So what about the story? The main reason I discussed Ruffalo first was because his performance remains central to the overall story, After his mental breakdown at the beginning of the film, he is admitted to the hospital and soon admitted to a halfway house, living separately from his wife and daughters. Maggie knows that Cameron cannot stay with them and knows that the idea of a solidified family are gone but she holds onto some imperceptible sliver of hope that sees past the pain of her husband’s degradation. Aside from thinking about him, she wants what is best for her daughters and with that she enrolls in an MBA program at Columbia, where she must leave her girls in Boston as she ventures to New York City for eighteen months. She asks Cameron to look after the kids while she is gone. A ludicrous, almost unconvincing, task for a man of that state to execute, Cameron has his doubts but does so in an effort to win his wife back for good.
The relationship between Cameron and his daughters carries a dynamic elasticity filled with vibrant surprises and a determined joint performance by the two child actors. Rather brilliantly, such dynamics put into question who is doing the parenting or, instead, are the girls taking care of the father? Yet, it doesn’t stop there because kids are not parents and present themselves just as volatile as their father. They repeatedly let him know of how weird he is and that they would never let him be around his friends in fear of becoming a pariah of sorts. These scenes, with its gritty comedy and heartfelt investigation of a family trying to come back together, are powerful. Unfortunately, they only make the forced predictability of the montage all the more tiresome because all it shows us is what we are missing, leaving the audience on the outside of a development we are happily infected by.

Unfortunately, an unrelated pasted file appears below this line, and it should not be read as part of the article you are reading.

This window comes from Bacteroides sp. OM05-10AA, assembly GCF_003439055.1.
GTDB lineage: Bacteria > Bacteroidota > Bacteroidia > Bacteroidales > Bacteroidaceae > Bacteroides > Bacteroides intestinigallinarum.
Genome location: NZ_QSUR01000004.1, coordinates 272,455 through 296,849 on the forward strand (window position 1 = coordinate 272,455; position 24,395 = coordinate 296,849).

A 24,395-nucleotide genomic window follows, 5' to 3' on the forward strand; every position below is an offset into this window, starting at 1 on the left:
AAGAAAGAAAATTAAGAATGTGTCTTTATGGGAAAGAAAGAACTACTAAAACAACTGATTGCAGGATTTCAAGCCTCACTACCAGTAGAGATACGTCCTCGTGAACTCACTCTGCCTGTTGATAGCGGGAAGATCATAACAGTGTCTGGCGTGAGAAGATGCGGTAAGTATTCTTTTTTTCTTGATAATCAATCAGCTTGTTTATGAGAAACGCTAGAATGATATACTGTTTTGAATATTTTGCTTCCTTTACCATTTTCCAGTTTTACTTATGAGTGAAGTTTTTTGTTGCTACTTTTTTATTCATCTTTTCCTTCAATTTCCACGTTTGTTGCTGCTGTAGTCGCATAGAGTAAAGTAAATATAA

“Infinitely Polar Bear” succeeds in not just in its performances but in story structure. Apart from the numerous montages, Forbes creates a narrative that carefully reflects the combustible subject. The story is not so much a story as it is a process, a philosophy by which Forbes frames mental illness. It is not so much that mental illness is provided a singular solution but rather a process by which one can control their lives to an extent. This is what the narrative structure invokes, ignoring a notion of admonishing, or feeling overtly sorry for Cameron. Cameron is represented as a sick human being, but a human being with a spirit.